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Why Digital Matters

Why does digital matter?  I can download a song on iTunes or go pick up a CD at the local Best Buy.  It all ends up as music in my headphones.  It matters for the same reason that we’re in a major world-wide financial crisis right now–cash flow. 

Businesses don’t go bankrupt because they’re not making a profit.  They go bankrupt because they run out of cash.  Many great companies have died because they didn’t manage their cash flow. 

If I could invent the perfect business, my product would be made from things I could buy at a moments notice, assemble in seconds and only go through my business cycle when the customer requested it (I’m assuming its a product my customers want).  If it cost me $10 in materials to make and I sold it for $12, then I would make a 2$ profit every time I sold one.  The great part is since it only takes seconds to make, and the materials are readily available, then assuming I had lots of customers I could make quick, easy profit without any risk. 

Unfortunately, businesses are not like my imaginary business example.  The materials take time to acquire and cash, the assembly process might take days or months, and the products are often made ahead of time so they can be sold when the customer wants it.  The longer the leadtime between the start of production to the final sale, the more cash is required to keep the business afloat waiting for the profits.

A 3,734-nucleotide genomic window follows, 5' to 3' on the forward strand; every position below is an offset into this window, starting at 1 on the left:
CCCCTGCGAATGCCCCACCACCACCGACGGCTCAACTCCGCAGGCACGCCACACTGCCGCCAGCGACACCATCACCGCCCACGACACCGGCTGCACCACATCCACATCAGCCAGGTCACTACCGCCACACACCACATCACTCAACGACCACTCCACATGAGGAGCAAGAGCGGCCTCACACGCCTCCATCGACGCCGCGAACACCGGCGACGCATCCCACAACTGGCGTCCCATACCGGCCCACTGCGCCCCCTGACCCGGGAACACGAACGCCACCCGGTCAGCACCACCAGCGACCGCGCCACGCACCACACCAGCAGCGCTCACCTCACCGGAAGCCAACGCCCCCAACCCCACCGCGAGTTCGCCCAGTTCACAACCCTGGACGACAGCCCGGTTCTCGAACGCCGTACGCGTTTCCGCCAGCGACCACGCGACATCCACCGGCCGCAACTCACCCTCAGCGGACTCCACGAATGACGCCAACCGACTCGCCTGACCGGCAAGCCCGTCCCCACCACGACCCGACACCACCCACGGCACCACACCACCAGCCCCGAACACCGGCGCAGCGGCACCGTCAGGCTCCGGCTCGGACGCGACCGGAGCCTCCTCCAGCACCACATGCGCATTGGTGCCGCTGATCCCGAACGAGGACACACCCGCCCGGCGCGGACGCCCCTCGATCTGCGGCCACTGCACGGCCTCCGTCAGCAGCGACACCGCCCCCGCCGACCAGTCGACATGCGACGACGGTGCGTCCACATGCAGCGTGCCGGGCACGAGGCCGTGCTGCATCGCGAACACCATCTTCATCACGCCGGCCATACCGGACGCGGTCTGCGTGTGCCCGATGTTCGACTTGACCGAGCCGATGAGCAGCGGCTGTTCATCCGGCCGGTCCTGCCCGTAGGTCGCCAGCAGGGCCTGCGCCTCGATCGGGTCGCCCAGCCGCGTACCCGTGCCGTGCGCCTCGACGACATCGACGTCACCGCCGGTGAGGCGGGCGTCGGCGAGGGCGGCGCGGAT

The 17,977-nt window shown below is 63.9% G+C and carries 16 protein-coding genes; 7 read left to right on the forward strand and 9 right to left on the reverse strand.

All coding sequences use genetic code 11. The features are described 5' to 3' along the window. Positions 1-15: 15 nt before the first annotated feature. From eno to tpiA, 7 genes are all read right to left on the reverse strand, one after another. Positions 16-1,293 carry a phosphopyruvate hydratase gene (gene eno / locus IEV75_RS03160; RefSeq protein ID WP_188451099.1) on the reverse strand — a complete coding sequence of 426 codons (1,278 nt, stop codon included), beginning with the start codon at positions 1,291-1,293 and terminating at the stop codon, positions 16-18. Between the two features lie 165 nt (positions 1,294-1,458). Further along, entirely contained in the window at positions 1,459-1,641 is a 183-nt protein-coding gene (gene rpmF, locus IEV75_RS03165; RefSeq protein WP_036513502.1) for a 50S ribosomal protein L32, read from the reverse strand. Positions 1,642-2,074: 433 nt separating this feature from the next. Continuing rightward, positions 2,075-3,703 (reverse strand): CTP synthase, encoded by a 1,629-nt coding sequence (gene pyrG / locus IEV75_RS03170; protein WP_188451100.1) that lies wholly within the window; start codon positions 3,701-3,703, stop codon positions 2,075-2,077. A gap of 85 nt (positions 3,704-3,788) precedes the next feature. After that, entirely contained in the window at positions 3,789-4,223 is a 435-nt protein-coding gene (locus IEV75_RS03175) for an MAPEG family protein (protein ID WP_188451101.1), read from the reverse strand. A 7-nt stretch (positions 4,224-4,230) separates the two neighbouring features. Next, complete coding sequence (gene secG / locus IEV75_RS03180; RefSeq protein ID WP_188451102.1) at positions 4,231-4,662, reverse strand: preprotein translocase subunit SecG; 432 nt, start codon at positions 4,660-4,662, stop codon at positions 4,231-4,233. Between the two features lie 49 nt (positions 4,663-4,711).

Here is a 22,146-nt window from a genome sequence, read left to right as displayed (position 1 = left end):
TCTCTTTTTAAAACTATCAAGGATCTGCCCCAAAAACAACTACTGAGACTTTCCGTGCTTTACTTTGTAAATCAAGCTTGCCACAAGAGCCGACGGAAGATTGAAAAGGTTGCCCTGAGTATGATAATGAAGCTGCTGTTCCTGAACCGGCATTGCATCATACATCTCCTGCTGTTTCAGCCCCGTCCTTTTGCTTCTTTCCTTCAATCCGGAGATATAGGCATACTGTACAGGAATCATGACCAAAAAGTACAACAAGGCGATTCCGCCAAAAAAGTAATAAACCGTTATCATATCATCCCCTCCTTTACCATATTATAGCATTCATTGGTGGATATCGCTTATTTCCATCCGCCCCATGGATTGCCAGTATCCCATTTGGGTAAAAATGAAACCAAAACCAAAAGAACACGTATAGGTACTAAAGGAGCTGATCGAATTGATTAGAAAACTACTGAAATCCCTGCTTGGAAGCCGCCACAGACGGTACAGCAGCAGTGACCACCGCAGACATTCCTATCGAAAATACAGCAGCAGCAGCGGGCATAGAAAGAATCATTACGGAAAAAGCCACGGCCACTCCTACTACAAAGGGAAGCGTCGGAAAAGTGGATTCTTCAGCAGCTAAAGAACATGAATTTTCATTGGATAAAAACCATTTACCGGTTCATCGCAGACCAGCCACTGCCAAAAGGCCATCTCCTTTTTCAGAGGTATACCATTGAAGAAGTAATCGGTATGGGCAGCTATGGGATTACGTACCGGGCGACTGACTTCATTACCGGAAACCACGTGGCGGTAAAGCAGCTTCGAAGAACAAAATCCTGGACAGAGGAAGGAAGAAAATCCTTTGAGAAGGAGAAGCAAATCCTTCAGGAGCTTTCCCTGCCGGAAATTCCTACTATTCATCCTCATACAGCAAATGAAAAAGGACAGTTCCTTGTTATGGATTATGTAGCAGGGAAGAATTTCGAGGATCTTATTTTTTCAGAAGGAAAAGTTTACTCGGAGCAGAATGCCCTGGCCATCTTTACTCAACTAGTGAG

The world renown Toyota Production System is based on the idea of JIT, or “Just-In-Time” production.  The basis of JIT is to reduce lead time, or really, reduce cash flow.  This is a concept most smart businesses understand and attempt to achieve. 

So back to my original point–why digital matters.  When a product is converted to a digital product (and I don’t mean digital information on a real world media like a CD), it turns into the perfect product from a business point of view.  For simplicities sake, I’m ignoring the marketing or design portion of a digital product. 

Since most people have probably bought a song on iTunes or another digital music site, I’ll use a song as my example.  When someone wants to purchase the song, the product–a digital version of the song–is instantly assembled in their computers and sent to the customer.  The lead time of the production is virtually zero.  No cash need to be borrowed to buy the materials, ship them, assemble them or get them to the customer.  Piles of product inventory didn’t need to be created just in case the customer wanted them.  There are no piles of songs waiting for someone to buy them.  They only exist if someone wants them to exist. 

So for businesses, if they can digitize their product, they can reduce the leadtime down to zero and increase their cash flow to infinite (as always, assuming the product has been designed and the customer knows about it).  And that is why digital matters.